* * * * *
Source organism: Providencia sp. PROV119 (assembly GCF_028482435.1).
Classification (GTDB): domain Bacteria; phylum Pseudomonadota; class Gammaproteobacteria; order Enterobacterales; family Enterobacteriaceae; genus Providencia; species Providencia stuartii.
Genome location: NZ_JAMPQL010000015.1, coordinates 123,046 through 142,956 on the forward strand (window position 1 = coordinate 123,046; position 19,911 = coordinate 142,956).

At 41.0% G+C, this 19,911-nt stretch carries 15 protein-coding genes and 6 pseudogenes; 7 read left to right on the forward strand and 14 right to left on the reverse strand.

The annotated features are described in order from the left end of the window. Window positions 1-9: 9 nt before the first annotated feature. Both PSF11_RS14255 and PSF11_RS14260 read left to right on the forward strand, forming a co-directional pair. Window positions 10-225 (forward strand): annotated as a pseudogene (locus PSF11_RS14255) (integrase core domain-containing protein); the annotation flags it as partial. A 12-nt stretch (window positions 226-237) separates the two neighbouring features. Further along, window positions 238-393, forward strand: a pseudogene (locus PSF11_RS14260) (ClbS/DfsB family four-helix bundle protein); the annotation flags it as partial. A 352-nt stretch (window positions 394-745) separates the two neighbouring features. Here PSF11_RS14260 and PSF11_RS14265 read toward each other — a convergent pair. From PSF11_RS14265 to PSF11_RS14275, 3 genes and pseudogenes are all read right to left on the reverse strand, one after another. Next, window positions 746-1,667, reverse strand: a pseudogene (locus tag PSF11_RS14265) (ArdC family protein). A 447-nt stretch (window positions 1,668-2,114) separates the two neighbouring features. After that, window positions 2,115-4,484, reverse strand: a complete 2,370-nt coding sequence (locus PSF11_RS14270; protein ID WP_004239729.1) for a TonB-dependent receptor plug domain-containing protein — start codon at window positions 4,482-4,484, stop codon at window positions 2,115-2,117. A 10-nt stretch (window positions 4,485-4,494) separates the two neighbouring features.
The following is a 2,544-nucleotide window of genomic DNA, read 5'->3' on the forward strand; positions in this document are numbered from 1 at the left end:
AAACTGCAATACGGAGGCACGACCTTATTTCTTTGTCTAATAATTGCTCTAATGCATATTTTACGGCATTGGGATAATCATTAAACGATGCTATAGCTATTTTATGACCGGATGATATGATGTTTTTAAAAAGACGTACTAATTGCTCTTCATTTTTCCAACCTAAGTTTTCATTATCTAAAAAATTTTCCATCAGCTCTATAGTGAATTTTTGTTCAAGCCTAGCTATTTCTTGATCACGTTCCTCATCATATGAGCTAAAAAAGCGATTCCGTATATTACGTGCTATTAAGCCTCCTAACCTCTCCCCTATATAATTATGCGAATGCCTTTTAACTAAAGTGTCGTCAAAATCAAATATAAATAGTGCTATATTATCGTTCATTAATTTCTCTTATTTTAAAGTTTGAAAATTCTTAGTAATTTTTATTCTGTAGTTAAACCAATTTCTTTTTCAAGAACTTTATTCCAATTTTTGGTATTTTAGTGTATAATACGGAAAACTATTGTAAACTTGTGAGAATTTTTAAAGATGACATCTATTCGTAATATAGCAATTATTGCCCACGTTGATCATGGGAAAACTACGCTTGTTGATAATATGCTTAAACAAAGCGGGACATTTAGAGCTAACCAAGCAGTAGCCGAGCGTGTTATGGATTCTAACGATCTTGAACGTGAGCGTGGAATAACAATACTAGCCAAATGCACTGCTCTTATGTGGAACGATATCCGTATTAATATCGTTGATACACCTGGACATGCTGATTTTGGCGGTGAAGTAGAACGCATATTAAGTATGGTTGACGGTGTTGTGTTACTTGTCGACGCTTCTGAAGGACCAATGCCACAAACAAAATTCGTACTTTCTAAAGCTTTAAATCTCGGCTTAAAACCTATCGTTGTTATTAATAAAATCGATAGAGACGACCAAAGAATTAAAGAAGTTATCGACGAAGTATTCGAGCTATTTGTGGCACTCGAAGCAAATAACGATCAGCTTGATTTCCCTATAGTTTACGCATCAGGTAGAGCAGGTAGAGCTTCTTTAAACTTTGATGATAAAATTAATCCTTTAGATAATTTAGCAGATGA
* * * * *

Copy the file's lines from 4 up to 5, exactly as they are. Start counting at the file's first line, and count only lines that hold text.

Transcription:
At 41.0% G+C, this 19,911-nt stretch carries 15 protein-coding genes and 6 pseudogenes; 7 read left to right on the forward strand and 14 right to left on the reverse strand.

The annotated features are described in order from the left end of the window. Window positions 1-9: 9 nt before the first annotated feature. Both PSF11_RS14255 and PSF11_RS14260 read left to right on the forward strand, forming a co-directional pair. Window positions 10-225 (forward strand): annotated as a pseudogene (locus PSF11_RS14255) (integrase core domain-containing protein); the annotation flags it as partial. A 12-nt stretch (window positions 226-237) separates the two neighbouring features. Further along, window positions 238-393, forward strand: a pseudogene (locus PSF11_RS14260) (ClbS/DfsB family four-helix bundle protein); the annotation flags it as partial. A 352-nt stretch (window positions 394-745) separates the two neighbouring features. Here PSF11_RS14260 and PSF11_RS14265 read toward each other — a convergent pair. From PSF11_RS14265 to PSF11_RS14275, 3 genes and pseudogenes are all read right to left on the reverse strand, one after another. Next, window positions 746-1,667, reverse strand: a pseudogene (locus tag PSF11_RS14265) (ArdC family protein). A 447-nt stretch (window positions 1,668-2,114) separates the two neighbouring features. After that, window positions 2,115-4,484, reverse strand: a complete 2,370-nt coding sequence (locus PSF11_RS14270; protein ID WP_004239729.1) for a TonB-dependent receptor plug domain-containing protein — start codon at window positions 4,482-4,484, stop codon at window positions 2,115-2,117. A 10-nt stretch (window positions 4,485-4,494) separates the two neighbouring features.